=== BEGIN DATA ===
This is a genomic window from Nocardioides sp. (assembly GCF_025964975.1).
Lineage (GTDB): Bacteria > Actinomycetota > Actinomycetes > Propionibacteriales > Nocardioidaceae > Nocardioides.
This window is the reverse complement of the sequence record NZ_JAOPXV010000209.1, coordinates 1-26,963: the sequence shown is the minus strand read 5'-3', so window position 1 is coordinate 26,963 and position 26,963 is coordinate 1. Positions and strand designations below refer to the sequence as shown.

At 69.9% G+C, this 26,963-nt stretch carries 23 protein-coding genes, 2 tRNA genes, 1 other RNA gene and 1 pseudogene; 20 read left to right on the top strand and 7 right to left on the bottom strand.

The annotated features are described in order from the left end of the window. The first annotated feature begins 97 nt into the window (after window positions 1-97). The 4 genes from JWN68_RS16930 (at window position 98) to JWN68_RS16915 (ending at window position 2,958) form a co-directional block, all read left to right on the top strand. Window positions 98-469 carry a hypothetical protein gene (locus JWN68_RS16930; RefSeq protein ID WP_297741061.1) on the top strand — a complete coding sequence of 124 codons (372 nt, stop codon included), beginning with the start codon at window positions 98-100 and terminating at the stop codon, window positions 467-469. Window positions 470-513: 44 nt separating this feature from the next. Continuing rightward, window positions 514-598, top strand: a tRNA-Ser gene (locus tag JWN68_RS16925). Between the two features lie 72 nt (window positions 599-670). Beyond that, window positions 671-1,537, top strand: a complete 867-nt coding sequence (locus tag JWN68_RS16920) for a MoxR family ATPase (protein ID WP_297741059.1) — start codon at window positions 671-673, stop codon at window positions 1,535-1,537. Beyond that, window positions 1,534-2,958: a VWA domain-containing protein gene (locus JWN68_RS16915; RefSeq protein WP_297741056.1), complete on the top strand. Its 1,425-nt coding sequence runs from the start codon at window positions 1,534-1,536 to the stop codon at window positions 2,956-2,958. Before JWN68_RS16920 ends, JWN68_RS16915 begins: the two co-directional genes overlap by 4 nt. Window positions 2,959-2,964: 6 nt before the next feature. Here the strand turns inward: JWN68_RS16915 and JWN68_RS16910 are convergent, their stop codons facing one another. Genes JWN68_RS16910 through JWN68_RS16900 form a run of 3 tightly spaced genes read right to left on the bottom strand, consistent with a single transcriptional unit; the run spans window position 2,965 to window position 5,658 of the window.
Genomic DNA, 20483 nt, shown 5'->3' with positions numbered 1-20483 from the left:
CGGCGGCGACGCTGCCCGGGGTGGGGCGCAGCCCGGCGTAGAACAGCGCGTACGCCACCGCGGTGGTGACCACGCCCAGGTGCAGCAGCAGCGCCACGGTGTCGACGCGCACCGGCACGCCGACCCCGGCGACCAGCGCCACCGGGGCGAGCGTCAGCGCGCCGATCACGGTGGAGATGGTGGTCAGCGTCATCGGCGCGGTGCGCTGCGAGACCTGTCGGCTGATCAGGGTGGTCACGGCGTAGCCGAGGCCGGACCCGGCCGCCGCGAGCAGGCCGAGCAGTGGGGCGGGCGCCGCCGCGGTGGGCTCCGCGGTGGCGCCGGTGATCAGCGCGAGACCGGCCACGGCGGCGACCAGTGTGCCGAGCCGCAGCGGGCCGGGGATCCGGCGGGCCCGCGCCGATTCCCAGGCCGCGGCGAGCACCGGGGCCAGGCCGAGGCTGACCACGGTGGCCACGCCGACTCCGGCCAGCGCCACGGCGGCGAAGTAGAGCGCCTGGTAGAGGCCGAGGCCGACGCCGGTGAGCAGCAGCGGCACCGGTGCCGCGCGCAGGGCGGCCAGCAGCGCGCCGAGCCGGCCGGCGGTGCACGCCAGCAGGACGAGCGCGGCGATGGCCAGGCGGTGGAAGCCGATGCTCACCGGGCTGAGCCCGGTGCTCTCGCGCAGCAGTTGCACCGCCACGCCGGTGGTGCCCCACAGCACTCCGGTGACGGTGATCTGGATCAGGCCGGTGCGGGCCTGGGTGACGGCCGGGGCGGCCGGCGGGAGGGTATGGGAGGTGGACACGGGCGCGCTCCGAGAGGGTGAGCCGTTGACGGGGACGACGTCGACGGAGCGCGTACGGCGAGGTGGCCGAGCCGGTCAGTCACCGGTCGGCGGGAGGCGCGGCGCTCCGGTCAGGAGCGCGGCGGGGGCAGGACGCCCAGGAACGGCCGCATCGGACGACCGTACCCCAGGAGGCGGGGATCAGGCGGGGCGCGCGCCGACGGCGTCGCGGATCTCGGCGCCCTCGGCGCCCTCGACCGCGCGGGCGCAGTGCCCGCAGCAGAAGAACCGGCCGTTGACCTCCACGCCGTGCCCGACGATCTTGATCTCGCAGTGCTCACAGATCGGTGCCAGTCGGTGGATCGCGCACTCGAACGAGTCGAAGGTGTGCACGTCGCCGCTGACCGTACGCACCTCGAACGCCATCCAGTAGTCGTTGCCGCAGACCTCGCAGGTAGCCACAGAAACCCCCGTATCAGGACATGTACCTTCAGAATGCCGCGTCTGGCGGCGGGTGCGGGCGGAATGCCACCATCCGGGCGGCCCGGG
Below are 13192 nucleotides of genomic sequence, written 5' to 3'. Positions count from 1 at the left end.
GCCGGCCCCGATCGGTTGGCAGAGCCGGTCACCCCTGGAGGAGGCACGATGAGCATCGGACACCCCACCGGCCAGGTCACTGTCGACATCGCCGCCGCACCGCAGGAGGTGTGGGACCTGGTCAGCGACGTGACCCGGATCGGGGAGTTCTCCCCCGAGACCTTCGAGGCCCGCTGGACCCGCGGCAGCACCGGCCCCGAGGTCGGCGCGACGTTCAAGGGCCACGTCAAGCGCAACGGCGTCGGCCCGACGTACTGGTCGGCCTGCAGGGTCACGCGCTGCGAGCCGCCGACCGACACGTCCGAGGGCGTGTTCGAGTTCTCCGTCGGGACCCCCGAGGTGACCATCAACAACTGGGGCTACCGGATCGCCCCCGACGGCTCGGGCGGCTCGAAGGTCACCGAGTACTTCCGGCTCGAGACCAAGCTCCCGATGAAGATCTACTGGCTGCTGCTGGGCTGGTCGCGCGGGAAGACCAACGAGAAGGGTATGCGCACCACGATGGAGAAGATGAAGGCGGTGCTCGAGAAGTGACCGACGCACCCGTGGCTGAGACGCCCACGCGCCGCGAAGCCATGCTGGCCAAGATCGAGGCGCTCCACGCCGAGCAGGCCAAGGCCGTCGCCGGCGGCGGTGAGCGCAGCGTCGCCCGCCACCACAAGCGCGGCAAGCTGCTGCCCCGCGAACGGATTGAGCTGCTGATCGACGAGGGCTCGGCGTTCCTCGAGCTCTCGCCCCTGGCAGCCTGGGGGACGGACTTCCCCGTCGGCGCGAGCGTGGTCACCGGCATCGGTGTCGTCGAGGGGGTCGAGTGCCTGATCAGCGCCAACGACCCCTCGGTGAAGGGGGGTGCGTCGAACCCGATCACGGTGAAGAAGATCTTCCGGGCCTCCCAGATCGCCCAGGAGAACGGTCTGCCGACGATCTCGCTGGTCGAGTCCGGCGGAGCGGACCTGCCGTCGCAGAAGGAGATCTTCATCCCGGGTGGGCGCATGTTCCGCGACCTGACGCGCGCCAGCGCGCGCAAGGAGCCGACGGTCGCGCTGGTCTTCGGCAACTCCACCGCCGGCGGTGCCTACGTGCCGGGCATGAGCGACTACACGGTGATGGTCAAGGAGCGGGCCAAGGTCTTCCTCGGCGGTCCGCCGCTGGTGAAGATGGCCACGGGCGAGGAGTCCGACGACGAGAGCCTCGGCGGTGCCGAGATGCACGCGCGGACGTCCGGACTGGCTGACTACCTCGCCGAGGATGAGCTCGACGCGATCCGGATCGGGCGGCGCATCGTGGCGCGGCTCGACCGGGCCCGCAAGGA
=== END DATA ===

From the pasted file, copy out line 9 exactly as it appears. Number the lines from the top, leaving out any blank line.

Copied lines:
GCCGGCCCCGATCGGTTGGCAGAGCCGGTCACCCCTGGAGGAGGCACGATGAGCATCGGACACCCCACCGGCCAGGTCACTGTCGACATCGCCGCCGCACCGCAGGAGGTGTGGGACCTGGTCAGCGACGTGACCCGGATCGGGGAGTTCTCCCCCGAGACCTTCGAGGCCCGCTGGACCCGCGGCAGCACCGGCCCCGAGGTCGGCGCGACGTTCAAGGGCCACGTCAAGCGCAACGGCGTCGGCCCGACGTACTGGTCGGCCTGCAGGGTCACGCGCTGCGAGCCGCCGACCGACACGTCCGAGGGCGTGTTCGAGTTCTCCGTCGGGACCCCCGAGGTGACCATCAACAACTGGGGCTACCGGATCGCCCCCGACGGCTCGGGCGGCTCGAAGGTCACCGAGTACTTCCGGCTCGAGACCAAGCTCCCGATGAAGATCTACTGGCTGCTGCTGGGCTGGTCGCGCGGGAAGACCAACGAGAAGGGTATGCGCACCACGATGGAGAAGATGAAGGCGGTGCTCGAGAAGTGACCGACGCACCCGTGGCTGAGACGCCCACGCGCCGCGAAGCCATGCTGGCCAAGATCGAGGCGCTCCACGCCGAGCAGGCCAAGGCCGTCGCCGGCGGCGGTGAGCGCAGCGTCGCCCGCCACCACAAGCGCGGCAAGCTGCTGCCCCGCGAACGGATTGAGCTGCTGATCGACGAGGGCTCGGCGTTCCTCGAGCTCTCGCCCCTGGCAGCCTGGGGGACGGACTTCCCCGTCGGCGCGAGCGTGGTCACCGGCATCGGTGTCGTCGAGGGGGTCGAGTGCCTGATCAGCGCCAACGACCCCTCGGTGAAGGGGGGTGCGTCGAACCCGATCACGGTGAAGAAGATCTTCCGGGCCTCCCAGATCGCCCAGGAGAACGGTCTGCCGACGATCTCGCTGGTCGAGTCCGGCGGAGCGGACCTGCCGTCGCAGAAGGAGATCTTCATCCCGGGTGGGCGCATGTTCCGCGACCTGACGCGCGCCAGCGCGCGCAAGGAGCCGACGGTCGCGCTGGTCTTCGGCAACTCCACCGCCGGCGGTGCCTACGTGCCGGGCATGAGCGACTACACGGTGATGGTCAAGGAGCGGGCCAAGGTCTTCCTCGGCGGTCCGCCGCTGGTGAAGATGGCCACGGGCGAGGAGTCCGACGACGAGAGCCTCGGCGGTGCCGAGATGCACGCGCGGACGTCCGGACTGGCTGACTACCTCGCCGAGGATGAGCTCGACGCGATCCGGATCGGGCGGCGCATCGTGGCGCGGCTCGACCGGGCCCGCAAGGA